KANSAS CITY, Mo. -- If you seek this year's emblematic election, look at Missouri. In this bellwether state, which has voted with the winner in 25 of the last 26 presidential elections, the U.S. Senate contest between incumbent Republican Jim Talent and state auditor Claire McCaskill encompasses today's political controversies.
Talent, 49, lost a race for governor in 2000 by 21,445 votes, and won two-thirds of a Senate term in 2002 by 21,254 (defeating Sen. Jean Carnahan, who was appointed to the Senate in 2000 when her husband Mel was elected 22 days after dying in a plane crash). So he is running statewide for the third time in six years. In 2002, President Bush made five trips to Missouri on his behalf. This year, Talent, like most Republican candidates, is stressing his independence, but Bush is coming Sept. 8 for a third visit anyway.
McCaskill, 53, in 2004 defeated an incumbent governor in the Democratic primary, then lost the governorship race by 80,977 votes out of 2.7 million cast. Talent believes McCaskill is having trouble raising campaign money in Missouri because ``governors have friends.'' Perhaps. Talent has moved into a small lead in recent polls.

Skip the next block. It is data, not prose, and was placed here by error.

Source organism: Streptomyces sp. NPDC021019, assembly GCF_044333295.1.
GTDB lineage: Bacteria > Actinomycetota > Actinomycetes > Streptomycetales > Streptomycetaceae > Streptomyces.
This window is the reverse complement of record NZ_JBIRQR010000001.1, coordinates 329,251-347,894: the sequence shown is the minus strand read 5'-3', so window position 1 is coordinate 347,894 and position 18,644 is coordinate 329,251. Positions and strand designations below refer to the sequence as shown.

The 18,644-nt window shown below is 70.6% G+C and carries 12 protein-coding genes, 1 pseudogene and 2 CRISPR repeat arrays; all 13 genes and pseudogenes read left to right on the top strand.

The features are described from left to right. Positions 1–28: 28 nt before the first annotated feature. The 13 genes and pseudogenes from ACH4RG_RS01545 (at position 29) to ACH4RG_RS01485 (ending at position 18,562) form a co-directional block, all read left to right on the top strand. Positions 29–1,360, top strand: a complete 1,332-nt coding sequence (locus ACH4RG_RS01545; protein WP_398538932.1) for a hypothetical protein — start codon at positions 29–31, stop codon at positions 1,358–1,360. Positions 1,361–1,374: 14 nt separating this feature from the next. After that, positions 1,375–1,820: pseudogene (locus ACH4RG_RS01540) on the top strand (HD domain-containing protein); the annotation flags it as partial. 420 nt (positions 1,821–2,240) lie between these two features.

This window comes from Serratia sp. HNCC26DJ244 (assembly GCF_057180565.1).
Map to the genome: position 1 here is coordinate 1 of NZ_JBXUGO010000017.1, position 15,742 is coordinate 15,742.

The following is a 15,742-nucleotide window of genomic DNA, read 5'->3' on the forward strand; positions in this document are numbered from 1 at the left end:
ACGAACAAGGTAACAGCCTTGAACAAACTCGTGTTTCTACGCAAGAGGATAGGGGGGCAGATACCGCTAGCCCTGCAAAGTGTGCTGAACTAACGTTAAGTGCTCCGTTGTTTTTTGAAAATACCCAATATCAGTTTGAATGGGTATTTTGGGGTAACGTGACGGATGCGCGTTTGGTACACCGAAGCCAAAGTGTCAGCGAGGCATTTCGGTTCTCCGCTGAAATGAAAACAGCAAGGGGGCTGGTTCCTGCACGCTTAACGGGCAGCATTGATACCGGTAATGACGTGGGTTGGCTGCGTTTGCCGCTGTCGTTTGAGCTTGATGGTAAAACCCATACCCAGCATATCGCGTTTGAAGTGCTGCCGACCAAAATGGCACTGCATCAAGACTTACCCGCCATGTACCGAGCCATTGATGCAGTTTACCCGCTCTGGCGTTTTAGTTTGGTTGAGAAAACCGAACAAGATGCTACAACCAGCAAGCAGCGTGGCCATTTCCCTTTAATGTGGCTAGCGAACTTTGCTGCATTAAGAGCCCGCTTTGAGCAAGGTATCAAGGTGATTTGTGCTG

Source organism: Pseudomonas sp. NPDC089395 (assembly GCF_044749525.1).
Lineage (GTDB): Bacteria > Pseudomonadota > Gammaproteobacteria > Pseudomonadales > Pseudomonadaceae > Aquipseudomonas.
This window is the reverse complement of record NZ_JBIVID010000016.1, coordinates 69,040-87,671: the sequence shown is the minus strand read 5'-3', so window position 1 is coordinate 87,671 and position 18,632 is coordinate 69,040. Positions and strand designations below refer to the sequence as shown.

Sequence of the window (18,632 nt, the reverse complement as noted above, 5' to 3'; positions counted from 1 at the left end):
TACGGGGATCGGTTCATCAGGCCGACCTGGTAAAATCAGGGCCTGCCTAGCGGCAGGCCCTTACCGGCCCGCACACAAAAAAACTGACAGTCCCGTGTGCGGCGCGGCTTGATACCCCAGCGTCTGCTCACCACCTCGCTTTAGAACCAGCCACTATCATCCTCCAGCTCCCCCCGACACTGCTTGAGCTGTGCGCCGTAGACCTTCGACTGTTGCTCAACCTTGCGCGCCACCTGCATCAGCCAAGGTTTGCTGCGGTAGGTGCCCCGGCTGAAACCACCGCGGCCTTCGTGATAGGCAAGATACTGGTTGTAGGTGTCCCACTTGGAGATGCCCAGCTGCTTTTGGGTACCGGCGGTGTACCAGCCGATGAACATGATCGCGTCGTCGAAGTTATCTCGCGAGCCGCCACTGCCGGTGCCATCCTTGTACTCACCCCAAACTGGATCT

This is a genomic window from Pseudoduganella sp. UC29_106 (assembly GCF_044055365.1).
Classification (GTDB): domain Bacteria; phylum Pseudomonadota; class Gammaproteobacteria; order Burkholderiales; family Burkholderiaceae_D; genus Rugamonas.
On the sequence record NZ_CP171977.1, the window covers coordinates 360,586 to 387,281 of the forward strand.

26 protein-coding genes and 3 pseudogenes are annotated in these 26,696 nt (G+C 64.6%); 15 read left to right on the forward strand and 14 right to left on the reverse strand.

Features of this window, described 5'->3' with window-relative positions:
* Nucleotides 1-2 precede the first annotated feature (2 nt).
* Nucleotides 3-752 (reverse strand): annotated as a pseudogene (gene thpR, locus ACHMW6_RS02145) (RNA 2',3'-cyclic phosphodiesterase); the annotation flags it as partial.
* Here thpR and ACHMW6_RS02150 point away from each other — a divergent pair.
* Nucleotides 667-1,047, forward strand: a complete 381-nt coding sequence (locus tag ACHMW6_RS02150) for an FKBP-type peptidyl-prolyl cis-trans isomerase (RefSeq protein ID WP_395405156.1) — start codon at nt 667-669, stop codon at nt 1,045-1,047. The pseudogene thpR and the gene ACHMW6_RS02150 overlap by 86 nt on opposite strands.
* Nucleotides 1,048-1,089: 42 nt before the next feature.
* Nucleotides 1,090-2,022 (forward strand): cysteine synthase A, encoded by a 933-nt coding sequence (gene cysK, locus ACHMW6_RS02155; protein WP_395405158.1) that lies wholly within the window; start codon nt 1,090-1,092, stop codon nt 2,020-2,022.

She will carry the St. Louis and Kansas City metropolitan areas, which cast 57 percent of Missouri's votes. To win, however, she must prevent huge Talent majorities in what she calls ``Ashcroftland'' -- rural and very religious areas, especially southwest Missouri, which sent John Ashcroft to the Senate to replace Republican Jack Danforth when he retired in 1994 after three terms.
McCaskill is imprudently forthright. One advantage of not being the incumbent is that she has not had to cast Senate votes on contentious matters. She takes positions anyway:
She says Missourians are angry about gas prices, but she opposes drilling in the Arctic National Wildlife Refuge and on the outer continental shelf. She opposed last year's energy bill -- a measure supported, Talent notes, by every Midwestern senator because of provisions promoting the use of agricultural commodities in ethanol and other fuels. She opposed estate tax reform, which Talent says is important to Missouri's farmers and small-business people. When Howard Dean campaigned for her, before Justice Sam Alito had been confirmed, the Democratic National Committee chairman said her election would mean ``one less vote for Judge Alito.'' First, she said Dean did not speak for her. Then she came out against Alito.
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